by Derrik Chinn
The words “ Florence, y’all!” boldly painted across a giant water tower announce our official arrival into Dixie, and I’m instantly thrown into culture shock. Roadside churches boast monstrous neon-lit crosses. Billboards convincingly advertise, “Jesus Loves You.” I’ve already lost count of the many fireworks supermarkets by the time we pass the birthplace of Kentucky Fried Chicken. Without surprise, it’s a farm. Welcome to America’s heartland: the South.
Winding through the foothills of the Great Smoky Mountains, I’m looking forward to a weekend excursion in Appalachia. After the end of another dreary urban winter, a change of scenery is long overdue. So, with a full tank of gas and a charged iPod, my two travel companions and I are out to discover one of Dixieland’s gayest hotspots: Dollywood.
As we pull into Pigeon Forge, Tenn., that evening, I’m unaware that I’m on the verge of adding another stereotype to my already lengthy list of homosexual nuances: an obsession with Dolly Parton. What I expect from this trip isn’t much more than a few kitschy T-shirts, a cowboy hat and perhaps a pair of authentic Cherokee moccasins. These are my priorities, and I plan to accomplish each one… eventually. Right now I’m too distracted by the fact that everything here is outlined in seedy neon lights, which I love. It reeks of such intense tackiness that I’d be a fool to think otherwise.
A monotonous loop of tourist traps set along the densely crowded main strip consists of go-carts, mini golf, bumper boats, bungee jumping and helicopter rides. I’m immediately sucked into an alternate universe where I’m piloting a wood-paneled station wagon with my family of four. The kids are whining about wanting to pan for gold while the missus reads her romance novel in the passenger seat. On the surface, it seems as though this is for whom Pigeon Forge exists – the average American family, which leaves little room for anyone else.
The three of us stumble upon a restaurant that claims its barbeque is finger-lickin’ good, so we decide to pause for dinner. Not long into the meal my mind trails back to the woodie, and my doubts about the weekend begin to swell. Maybe the glares from the neighboring table of Army rejects are what set off my feelings of insecurity. I’m already well aware Tennessee isn’t exactly the most exotic destination among gay travelers. Sure, it’s no South Beach, but how bad can it be? As I fork through what remains of my pulled pork, I decide such an overabundance of bright lights and cheap thrills can only mean one thing: Even three fags like us are bound to have a blast.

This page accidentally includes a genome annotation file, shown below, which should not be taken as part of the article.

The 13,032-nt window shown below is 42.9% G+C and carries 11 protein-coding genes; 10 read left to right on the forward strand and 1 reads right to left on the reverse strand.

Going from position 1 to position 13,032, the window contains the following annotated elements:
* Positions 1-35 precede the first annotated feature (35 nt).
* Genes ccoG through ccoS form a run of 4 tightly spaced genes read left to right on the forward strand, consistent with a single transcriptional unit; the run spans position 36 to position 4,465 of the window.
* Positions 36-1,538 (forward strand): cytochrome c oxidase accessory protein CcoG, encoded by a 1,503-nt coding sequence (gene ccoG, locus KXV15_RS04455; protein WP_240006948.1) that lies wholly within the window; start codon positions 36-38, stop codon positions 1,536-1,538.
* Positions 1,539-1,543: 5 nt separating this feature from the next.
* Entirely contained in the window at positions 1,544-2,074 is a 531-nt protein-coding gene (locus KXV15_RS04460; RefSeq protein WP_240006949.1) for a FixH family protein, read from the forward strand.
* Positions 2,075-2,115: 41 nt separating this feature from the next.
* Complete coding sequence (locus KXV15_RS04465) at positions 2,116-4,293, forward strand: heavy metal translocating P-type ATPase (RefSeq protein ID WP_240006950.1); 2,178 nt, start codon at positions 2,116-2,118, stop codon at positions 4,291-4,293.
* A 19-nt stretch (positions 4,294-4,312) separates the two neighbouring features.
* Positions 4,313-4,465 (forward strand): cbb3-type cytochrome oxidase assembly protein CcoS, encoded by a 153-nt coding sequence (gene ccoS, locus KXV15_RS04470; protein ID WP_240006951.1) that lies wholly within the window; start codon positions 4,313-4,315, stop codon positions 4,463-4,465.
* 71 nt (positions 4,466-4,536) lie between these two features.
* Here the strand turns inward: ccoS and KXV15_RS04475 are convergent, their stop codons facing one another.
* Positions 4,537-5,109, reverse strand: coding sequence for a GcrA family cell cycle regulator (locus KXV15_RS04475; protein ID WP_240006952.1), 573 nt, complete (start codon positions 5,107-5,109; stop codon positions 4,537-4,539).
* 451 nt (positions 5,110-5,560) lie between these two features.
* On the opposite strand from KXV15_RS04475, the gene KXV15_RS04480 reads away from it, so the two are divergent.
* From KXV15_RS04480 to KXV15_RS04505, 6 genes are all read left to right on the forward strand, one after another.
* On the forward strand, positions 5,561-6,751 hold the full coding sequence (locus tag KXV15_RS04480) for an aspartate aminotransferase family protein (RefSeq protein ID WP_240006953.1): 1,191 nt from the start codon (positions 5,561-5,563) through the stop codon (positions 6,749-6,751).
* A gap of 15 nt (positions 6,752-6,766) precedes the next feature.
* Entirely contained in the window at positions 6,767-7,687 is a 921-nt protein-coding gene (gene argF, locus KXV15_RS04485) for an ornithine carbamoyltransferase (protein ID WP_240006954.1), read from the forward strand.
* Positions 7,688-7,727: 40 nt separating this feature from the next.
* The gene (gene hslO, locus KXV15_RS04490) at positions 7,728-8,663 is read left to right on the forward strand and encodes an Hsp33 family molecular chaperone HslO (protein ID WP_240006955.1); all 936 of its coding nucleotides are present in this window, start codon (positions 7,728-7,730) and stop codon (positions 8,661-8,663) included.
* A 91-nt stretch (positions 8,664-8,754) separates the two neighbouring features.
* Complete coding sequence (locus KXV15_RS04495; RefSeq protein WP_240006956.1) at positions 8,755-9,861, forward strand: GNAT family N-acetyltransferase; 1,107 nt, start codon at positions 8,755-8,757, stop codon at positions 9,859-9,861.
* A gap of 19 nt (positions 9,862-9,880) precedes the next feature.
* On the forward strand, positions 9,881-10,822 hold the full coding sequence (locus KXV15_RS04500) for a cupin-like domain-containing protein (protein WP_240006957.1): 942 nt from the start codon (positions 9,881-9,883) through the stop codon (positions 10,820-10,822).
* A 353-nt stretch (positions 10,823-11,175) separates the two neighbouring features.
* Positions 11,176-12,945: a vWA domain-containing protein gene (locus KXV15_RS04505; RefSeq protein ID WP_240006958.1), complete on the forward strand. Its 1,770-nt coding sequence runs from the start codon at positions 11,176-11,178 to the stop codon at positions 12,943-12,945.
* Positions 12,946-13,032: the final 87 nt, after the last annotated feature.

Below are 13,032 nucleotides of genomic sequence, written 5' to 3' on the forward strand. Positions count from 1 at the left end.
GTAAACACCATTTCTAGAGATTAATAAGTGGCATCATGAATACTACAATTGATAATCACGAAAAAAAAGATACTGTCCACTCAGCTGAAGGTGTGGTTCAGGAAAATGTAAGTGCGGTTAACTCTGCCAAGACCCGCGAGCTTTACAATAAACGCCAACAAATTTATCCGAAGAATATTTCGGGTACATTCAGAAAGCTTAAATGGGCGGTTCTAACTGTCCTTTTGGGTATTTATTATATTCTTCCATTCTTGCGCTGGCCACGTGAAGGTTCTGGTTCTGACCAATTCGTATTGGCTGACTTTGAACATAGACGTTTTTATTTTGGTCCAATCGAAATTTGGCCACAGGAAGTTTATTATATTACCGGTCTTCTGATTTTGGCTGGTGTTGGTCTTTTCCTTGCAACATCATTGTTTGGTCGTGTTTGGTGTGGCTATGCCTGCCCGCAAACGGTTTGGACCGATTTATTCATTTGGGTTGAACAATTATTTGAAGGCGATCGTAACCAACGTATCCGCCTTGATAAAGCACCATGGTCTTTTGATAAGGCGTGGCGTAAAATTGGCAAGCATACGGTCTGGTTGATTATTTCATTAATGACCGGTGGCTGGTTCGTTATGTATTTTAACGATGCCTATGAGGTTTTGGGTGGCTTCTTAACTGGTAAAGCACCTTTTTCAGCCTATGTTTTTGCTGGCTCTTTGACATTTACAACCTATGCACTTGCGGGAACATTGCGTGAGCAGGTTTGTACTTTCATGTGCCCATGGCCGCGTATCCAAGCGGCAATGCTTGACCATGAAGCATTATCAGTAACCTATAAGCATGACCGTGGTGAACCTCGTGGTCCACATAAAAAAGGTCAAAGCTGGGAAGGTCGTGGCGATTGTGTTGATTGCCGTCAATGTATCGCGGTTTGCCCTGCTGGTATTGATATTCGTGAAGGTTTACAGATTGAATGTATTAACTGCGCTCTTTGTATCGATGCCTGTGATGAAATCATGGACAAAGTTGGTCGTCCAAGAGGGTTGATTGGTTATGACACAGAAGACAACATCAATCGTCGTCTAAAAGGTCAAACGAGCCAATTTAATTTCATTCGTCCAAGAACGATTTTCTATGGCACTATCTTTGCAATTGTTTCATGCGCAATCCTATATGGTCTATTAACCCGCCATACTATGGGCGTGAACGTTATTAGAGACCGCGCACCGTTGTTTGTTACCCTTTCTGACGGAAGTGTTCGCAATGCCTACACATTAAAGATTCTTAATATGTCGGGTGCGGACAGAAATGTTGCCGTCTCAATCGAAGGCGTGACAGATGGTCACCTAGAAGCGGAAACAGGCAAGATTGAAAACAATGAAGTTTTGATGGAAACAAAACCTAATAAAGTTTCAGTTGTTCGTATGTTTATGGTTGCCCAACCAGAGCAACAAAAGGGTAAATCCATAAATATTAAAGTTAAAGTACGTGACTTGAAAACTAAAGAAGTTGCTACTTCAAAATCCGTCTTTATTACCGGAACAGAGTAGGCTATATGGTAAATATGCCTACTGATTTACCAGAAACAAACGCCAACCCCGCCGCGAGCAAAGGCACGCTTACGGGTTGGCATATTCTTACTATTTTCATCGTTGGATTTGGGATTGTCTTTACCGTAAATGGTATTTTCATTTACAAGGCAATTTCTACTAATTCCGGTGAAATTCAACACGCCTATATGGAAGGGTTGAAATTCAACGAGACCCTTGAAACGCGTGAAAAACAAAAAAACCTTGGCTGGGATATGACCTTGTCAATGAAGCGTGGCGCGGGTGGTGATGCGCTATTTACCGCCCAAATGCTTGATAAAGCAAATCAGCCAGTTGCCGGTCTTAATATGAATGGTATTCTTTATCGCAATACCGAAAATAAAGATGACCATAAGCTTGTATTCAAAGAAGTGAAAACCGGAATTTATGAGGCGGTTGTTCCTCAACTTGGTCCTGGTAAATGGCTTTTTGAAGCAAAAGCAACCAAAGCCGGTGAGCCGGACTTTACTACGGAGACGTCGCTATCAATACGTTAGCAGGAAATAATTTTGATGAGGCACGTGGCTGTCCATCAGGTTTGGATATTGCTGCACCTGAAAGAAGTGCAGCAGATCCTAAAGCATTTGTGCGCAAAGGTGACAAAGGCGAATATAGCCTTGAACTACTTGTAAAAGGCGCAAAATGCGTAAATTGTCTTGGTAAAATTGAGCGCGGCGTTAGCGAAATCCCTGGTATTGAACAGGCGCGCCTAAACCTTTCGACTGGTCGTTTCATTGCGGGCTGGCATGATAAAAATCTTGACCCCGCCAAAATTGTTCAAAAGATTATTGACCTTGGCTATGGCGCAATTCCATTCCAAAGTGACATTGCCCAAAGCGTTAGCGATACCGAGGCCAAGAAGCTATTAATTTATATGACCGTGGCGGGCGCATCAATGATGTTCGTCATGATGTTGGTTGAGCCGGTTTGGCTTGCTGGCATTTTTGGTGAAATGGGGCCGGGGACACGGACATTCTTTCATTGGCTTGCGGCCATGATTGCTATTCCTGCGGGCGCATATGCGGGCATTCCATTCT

The morning brings my first encounter with Dolly. Today marks the 20th year anniversary since Dollywood first opened its gates. And, to commemorate the event, Dolly has invited a swarm of VIPs as well as a select group of media. I sit in an auditorium of anticipation, as the group waits for its local hero to emerge on stage. The excitement is obviously contagious; I’m dying to see what she’s wearing.
To the people of Pigeon Forge, Dolly is more than a local big-name celebrity; she’s on the verge of sainthood. Dollywood employs about 2,000 people in a town with a population of less than 5,500. Dolly once decided she wanted to build a theme park in her hometown as a way to create jobs. Twenty years later, the park welcomes more than 2 million guests annually, and Pigeon Forge grossed more than $700 million last year. To say thanks, Dolly is a common face on many Pigeon Forge billboards, and a life-size bronze Dolly Parton statue stands outside the town’s courthouse.